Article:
Criterion sampling was employed by the researchers to select the six principal preparation programs. After all, criterion sampling is the selection of programs that are similar in experience, perspective and outlook. A close investigation of the six educational leadership preparation programs ensued. Data on each program were collected through phone interviews with program administrators, document collection and review. The researchers followed up their telephone interviews with visitations to the six principal preparation program sites and took copious notes. Summaries were constructed and shared with program administrators for authentication. The methods of this study were similar to the methodologies as implemented in Exceptional and Innovative Programs in Educational Leadership (Kelley & Peterson, 2000) that also investigated six principal preparation programs.

A Baker’s Dozen for Principal Preparation

As each educational leadership preparation program was investigated, data analyzed and comparisons established; a baker’s dozen, or thirteen,critical skills emerged. The baker’s dozen were affirmed by principal preparation program directors as vital to raising the competence level of future school leaders. In addition, the bakers dozen were viewed in the context of potential to provide the foundation for future course work, training, and successful entry into educational administration.

The baker’s dozen are interwoven throughout all researched principal preparation programs. These baker’s dozen are critical because most participants begin principal preparation programs with limited leadership experience and these may very well be the nucleus for successful leadership providing aspiring principals with the awareness of skills and a foundation for building the skills necessary for effective leadership. The baker’s dozen, together with what the participants additionally learn in quality principal preparation programs; contain the potential to raise the competence level of aspiring principals; a discussion of which follows.

Administrative duties and responsibilities. The duties and responsibilities of principals and assistant principals are aligned to course modules. In addition, discussions with school leaders involving “time spent on major tasks” are required as part of the principal preparation programs. David Miller, a current Masters of School Administration student and principal fellow explains what he has learned so far. “We are expected to be the instructional leaders of a school, but we are also the managers of the school trying to facilitate a positive climate and an effective learning environment for students.” Dot Lodge, a middle school principal with Gaston County Schools, NC, shares her experiences “ Most of the courses I took dealt with instructional leadership, which is good, but not what you begin with. Law, logistics, discipline issues, supervision of instruction, and public relations were covered in a far more cursory manner, and are the day to day business of administration.” Respondents were in agreement that very little time was spent on this issue during their principal preparation programs.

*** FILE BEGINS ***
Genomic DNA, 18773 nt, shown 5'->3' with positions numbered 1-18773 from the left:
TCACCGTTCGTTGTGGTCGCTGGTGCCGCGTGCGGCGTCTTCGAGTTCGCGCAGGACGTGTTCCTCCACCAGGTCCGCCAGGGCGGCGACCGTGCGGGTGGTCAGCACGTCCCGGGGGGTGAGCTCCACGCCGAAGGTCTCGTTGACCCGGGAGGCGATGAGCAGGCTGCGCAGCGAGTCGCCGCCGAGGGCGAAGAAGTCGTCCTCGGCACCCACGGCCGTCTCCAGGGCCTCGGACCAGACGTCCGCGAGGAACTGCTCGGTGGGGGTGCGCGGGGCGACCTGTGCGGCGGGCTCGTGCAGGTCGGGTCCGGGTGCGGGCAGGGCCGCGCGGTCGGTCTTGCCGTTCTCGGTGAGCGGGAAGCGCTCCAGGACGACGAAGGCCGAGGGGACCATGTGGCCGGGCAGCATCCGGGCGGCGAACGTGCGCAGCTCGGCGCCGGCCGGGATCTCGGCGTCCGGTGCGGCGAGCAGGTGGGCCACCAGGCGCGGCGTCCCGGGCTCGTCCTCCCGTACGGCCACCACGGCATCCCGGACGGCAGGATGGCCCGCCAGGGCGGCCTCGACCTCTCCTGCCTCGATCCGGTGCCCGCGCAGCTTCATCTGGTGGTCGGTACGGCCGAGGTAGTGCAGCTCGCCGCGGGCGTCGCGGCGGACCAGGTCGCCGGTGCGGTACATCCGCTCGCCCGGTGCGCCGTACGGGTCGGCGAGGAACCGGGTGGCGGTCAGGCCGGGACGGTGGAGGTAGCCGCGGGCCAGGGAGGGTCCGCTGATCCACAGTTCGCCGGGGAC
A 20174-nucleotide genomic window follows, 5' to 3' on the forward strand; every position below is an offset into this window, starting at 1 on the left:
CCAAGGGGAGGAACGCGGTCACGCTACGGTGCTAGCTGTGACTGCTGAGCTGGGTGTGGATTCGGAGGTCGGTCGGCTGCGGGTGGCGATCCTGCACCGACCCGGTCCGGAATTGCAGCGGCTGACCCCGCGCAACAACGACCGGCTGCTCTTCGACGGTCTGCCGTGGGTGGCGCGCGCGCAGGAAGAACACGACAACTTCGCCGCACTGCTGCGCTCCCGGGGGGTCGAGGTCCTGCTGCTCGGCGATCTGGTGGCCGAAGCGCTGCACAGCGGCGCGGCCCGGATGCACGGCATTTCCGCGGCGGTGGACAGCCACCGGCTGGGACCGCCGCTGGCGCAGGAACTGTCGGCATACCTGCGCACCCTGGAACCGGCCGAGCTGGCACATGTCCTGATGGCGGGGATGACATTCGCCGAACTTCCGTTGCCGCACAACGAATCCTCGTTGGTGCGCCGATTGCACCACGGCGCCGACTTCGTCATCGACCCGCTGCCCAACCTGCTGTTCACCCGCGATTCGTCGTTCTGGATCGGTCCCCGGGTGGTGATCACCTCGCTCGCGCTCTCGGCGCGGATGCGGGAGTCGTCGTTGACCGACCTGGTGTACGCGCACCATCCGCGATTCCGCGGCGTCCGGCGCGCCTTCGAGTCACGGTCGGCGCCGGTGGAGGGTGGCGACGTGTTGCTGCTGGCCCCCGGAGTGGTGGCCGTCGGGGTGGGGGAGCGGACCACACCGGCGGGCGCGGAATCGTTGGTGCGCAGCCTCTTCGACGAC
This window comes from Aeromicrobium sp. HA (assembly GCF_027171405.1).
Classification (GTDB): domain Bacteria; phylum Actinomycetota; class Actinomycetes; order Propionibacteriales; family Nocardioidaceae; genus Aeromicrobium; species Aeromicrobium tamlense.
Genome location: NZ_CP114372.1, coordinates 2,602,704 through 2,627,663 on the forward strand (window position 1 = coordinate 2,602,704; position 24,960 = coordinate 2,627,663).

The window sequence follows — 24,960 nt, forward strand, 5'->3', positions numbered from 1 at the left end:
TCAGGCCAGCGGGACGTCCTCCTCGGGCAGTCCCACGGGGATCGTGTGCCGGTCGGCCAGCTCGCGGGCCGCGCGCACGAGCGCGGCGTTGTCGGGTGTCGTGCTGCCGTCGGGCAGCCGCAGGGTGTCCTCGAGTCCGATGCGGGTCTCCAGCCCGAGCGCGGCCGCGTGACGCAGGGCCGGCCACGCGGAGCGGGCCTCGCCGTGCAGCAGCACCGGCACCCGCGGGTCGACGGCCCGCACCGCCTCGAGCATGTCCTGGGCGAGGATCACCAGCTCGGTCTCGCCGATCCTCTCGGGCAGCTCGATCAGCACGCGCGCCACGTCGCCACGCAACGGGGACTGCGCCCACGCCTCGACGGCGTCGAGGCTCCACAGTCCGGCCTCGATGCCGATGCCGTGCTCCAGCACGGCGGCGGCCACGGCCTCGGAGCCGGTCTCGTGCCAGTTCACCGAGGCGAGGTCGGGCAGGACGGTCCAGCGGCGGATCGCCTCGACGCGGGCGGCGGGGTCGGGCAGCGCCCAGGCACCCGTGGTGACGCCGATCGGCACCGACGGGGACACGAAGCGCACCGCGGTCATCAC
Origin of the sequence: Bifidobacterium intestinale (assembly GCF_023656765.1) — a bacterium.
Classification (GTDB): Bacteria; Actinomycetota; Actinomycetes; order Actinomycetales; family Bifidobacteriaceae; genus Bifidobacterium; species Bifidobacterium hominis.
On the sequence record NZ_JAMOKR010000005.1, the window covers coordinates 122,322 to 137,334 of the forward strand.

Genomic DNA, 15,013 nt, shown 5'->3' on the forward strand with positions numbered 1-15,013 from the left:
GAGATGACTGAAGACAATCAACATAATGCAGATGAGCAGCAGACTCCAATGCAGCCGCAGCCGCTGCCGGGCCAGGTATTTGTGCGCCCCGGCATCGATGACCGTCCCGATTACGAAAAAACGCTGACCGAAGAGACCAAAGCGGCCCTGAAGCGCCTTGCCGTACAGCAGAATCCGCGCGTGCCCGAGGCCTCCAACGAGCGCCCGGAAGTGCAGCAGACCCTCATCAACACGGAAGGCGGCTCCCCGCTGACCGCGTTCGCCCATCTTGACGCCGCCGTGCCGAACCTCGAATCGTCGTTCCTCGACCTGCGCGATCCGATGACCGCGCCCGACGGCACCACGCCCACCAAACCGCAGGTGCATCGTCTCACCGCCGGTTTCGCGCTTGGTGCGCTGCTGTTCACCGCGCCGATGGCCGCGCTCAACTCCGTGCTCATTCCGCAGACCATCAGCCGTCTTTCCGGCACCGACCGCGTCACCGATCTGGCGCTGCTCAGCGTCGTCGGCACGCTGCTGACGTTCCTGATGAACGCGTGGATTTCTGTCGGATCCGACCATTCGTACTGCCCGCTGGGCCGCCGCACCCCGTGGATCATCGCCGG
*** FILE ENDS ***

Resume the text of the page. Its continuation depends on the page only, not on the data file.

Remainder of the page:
Student discipline. Student discipline is considered critical to a school leader’s success. Mindful of this, principal preparation programs instruct aspiring principals to discuss with current principals the basis for the school leaders’ decisions in school discipline. All principal preparation programs assign the reviewing of written policies that guide the school leaders in discipline. In addition, the reviewing of communications procedures used with the student, parent, and teacher are considered imperative investigatory skills for future principals. James Davis, a first year principal fellow at the University of North Carolina at Charlotte describes his program like this: “At this point in my program, I feel as though I have been offered the tools necessary to be an effective administrator in regards to discipline. The strategies have been those which I feel confident in using as a principal and they have been grounded in current research.”

Faculty and staff evaluation. With increased focus on accountability, faculty and staff evaluations are critical. To increase skills in evaluating teachers and support staff, principal candidates are asked to develop a list of crucial questions that relate to teacher evaluation. In addition, aspiring principals are assigned to discuss the teacher evaluation process with current principals. Reviewing appropriate forms, procedures, and documents that relate to teacher appraisal was a common investigatory skill considered very important. Will Gibson, a part time MSA student at the University of North Carolina at Charlotte thinks that “this will be a major emphasis during our internship, and this makes sense because a component such as faculty and staff evaluation seems to lend itself to active, hands on learning approach.”